Trading up is not the only way to be aggressive during the draft. I also subscribe to the idea that since the Leafs already get an ‘A’ draft grade regardless of what they do after selecting Matthews, they can afford to take more risk with the later picks. Drafting guys that are high-risk/high-reward is a good way for the Leafs to try to maximize the large number of picks they have. The perfect example is Sean Day. He began the season expected to be drafted in the top half of the first round. Through off-ice issues and sub-par play, he’s dropped all the way out of the top-100 for many scouts. The thing about Day is that he has all the talent in the world to be a force on an NHL blueline. Day has suffered from a terrible situation in Mississauga, Jeff Boyd is not the best head coach in the world (to put it mildly) and he and Day had a very tumultuous relationship. Given his talent and the proper coaching, Day has the potential to be everything you want from a top-4 defender and if he’s still around at the 61st pick, I’d hope the Leafs would jump all over him.
Day is just one example, every year there are players that are selected lower than their talent would dictate because of a perceived risk. With the number of picks the Leafs have to play with this year, being a little risky could end up paying huge dividends down the road.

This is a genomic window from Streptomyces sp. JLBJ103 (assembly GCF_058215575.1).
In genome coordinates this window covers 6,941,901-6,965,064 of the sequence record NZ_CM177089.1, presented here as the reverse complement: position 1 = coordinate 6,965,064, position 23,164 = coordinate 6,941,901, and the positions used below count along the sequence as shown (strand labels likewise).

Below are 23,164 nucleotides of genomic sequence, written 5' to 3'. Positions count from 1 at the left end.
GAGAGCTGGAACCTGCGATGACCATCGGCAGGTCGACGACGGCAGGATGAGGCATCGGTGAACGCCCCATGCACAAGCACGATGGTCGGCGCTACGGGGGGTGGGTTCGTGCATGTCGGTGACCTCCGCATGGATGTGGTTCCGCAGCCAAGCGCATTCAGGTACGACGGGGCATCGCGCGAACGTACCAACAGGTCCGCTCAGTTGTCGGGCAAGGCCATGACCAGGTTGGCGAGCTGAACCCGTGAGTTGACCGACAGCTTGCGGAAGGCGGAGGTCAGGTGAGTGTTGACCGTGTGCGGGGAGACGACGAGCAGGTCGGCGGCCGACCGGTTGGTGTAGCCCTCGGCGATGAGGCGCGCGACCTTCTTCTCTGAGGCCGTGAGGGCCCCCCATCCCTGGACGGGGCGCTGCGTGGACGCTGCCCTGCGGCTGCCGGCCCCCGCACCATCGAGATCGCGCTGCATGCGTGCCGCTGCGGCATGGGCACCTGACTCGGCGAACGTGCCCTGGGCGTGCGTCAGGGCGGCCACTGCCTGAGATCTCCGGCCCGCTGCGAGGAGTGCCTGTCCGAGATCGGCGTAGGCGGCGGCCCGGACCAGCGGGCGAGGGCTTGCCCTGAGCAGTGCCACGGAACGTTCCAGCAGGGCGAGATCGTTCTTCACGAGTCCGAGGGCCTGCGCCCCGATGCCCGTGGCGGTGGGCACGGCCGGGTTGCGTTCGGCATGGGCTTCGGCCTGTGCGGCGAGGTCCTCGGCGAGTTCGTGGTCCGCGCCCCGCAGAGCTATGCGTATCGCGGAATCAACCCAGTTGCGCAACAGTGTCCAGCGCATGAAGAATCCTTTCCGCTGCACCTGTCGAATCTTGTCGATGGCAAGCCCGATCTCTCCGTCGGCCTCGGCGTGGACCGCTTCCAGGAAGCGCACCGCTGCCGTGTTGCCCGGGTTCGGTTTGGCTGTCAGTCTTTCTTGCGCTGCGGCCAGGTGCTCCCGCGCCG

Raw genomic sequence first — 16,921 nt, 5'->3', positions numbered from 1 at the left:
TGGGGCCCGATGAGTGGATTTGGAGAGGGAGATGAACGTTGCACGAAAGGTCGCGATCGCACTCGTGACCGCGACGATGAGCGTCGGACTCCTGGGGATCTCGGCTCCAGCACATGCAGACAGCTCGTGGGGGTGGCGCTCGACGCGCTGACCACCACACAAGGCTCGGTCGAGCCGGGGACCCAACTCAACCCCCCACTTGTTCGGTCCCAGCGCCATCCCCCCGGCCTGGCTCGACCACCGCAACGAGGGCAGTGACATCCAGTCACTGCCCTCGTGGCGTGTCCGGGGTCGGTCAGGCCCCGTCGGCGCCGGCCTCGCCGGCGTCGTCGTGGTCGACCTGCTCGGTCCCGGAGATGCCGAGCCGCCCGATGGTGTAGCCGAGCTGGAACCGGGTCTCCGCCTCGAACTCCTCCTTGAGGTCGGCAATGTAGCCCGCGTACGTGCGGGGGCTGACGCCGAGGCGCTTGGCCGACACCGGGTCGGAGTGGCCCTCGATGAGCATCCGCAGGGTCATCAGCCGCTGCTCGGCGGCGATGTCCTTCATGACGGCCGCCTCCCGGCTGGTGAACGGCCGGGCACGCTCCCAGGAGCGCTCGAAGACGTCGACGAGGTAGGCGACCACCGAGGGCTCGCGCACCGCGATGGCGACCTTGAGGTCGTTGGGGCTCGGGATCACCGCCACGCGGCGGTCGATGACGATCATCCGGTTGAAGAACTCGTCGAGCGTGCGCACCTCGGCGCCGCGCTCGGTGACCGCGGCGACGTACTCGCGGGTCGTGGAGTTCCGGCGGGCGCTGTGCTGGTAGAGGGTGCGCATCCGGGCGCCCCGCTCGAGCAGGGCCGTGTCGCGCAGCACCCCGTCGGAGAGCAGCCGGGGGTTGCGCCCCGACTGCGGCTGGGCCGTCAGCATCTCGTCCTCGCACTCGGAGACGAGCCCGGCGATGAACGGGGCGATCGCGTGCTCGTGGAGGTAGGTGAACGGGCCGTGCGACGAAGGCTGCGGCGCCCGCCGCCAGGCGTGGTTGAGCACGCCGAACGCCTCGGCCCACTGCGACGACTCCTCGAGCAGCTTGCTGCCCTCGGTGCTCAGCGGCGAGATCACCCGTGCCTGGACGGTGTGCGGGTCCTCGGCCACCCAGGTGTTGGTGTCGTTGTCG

Why Be Overly Aggressive?
Because the Leafs can afford to be. When the Shanahan rebuild started, we knew everything would have to be knocked down and we’d be starting from scratch. As of today, the Maple Leafs front office knows they have Auston Matthews, Mitch Marner and William Nylander to build around. That is a foundation that most teams would be jealous of and one that has the organization poised to emerge from the Burke/Nonis ashes. With your foundation set, you can now go out and take more risks hoping to hit a home run. With the quantity of high-level prospects that have come out of last year’s draft, the focus this year should be on quality. Twelve new prospects isn’t necessary, but if Hunter can get his hands on another top 12-18 pick and the Leafs finish Friday night with Matthews and another blue-chip prospect, it will have been a successful draft regardless of what else happens. Sure the Leafs don’t have the best prospect system in the league, and sure the law of probabilities suggests that having as many picks as possible is the best way to strike gold. That said, this is a team that has proven to its fan base that they know what they’re doing and if we truly believe in Hunter and his scouting staff, we can be willing to accept that they are able to identify the talent worth taking a risk on. If nothing else this year’s draft will likely be the most exciting ever for Leafs fans, my hope is that they make it a little more thrilling by taking the risk necessary to succeed.